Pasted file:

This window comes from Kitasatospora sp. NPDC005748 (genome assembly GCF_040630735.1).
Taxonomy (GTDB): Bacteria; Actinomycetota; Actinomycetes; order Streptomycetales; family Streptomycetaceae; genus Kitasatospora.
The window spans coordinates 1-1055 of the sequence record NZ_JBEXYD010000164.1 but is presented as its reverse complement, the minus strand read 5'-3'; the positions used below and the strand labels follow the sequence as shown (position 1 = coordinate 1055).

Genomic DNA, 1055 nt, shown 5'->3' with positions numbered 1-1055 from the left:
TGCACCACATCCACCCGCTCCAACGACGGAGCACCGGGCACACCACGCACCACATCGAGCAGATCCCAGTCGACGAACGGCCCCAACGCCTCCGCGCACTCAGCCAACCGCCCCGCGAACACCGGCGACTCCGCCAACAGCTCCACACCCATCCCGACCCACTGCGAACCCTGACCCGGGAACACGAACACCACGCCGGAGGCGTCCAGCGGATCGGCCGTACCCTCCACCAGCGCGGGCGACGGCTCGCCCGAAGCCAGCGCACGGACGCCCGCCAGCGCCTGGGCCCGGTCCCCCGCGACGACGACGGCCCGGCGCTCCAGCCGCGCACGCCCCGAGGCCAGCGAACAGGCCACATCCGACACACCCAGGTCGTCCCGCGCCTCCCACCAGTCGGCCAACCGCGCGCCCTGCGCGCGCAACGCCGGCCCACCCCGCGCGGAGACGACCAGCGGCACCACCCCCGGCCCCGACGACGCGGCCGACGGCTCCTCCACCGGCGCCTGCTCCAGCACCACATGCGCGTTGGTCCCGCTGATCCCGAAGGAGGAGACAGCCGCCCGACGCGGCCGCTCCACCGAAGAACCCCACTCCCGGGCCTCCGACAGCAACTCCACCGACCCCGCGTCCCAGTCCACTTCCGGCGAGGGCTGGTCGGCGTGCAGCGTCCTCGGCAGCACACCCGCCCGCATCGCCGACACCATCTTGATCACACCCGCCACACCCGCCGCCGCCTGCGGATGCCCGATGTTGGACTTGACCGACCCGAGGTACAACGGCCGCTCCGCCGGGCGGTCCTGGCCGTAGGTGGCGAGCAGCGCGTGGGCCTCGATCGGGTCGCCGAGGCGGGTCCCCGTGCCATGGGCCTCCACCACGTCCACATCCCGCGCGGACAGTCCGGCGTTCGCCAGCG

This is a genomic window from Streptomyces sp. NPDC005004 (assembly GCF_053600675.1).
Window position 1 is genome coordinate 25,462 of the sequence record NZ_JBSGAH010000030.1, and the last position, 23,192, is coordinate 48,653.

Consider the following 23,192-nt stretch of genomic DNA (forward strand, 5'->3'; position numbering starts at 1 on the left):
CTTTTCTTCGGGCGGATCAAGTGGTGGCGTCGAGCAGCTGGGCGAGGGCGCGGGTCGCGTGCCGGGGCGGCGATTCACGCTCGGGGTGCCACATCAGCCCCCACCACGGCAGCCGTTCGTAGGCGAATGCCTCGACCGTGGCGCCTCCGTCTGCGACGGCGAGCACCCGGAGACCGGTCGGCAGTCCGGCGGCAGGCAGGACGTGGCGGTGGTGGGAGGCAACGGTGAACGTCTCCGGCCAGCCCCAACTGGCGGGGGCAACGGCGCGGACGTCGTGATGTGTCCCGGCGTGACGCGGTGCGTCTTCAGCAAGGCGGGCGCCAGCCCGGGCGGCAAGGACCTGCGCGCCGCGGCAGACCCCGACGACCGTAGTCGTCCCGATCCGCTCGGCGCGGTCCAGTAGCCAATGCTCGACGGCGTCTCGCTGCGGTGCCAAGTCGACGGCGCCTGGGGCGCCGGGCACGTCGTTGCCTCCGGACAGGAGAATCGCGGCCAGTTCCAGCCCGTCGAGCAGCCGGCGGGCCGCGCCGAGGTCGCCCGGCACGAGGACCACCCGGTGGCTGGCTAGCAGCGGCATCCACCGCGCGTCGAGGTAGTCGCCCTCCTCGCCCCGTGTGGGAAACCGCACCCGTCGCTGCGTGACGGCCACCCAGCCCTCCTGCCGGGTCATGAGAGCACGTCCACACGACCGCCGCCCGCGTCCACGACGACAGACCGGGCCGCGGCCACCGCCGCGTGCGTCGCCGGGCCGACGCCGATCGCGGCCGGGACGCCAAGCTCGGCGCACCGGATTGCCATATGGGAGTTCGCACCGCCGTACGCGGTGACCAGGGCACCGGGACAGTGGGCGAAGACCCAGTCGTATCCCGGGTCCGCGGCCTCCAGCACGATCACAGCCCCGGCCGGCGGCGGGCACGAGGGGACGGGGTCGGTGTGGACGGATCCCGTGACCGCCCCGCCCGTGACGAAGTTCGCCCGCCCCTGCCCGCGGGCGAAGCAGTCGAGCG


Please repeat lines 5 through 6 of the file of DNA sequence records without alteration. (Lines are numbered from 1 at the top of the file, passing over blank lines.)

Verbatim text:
TGCACCACATCCACCCGCTCCAACGACGGAGCACCGGGCACACCACGCACCACATCGAGCAGATCCCAGTCGACGAACGGCCCCAACGCCTCCGCGCACTCAGCCAACCGCCCCGCGAACACCGGCGACTCCGCCAACAGCTCCACACCCATCCCGACCCACTGCGAACCCTGACCCGGGAACACGAACACCACGCCGGAGGCGTCCAGCGGATCGGCCGTACCCTCCACCAGCGCGGGCGACGGCTCGCCCGAAGCCAGCGCACGGACGCCCGCCAGCGCCTGGGCCCGGTCCCCCGCGACGACGACGGCCCGGCGCTCCAGCCGCGCACGCCCCGAGGCCAGCGAACAGGCCACATCCGACACACCCAGGTCGTCCCGCGCCTCCCACCAGTCGGCCAACCGCGCGCCCTGCGCGCGCAACGCCGGCCCACCCCGCGCGGAGACGACCAGCGGCACCACCCCCGGCCCCGACGACGCGGCCGACGGCTCCTCCACCGGCGCCTGCTCCAGCACCACATGCGCGTTGGTCCCGCTGATCCCGAAGGAGGAGACAGCCGCCCGACGCGGCCGCTCCACCGAAGAACCCCACTCCCGGGCCTCCGACAGCAACTCCACCGACCCCGCGTCCCAGTCCACTTCCGGCGAGGGCTGGTCGGCGTGCAGCGTCCTCGGCAGCACACCCGCCCGCATCGCCGACACCATCTTGATCACACCCGCCACACCCGCCGCCGCCTGCGGATGCCCGATGTTGGACTTGACCGACCCGAGGTACAACGGCCGCTCCGCCGGGCGGTCCTGGCCGTAGGTGGCGAGCAGCGCGTGGGCCTCGATCGGGTCGCCGAGGCGGGTCCCCGTGCCATGGGCCTCCACCACGTCCACATCCCGCGCGGACAGTCCGGCGTTCGCCAGCG

This is a genomic window from Streptomyces sp. NPDC005004 (assembly GCF_053600675.1).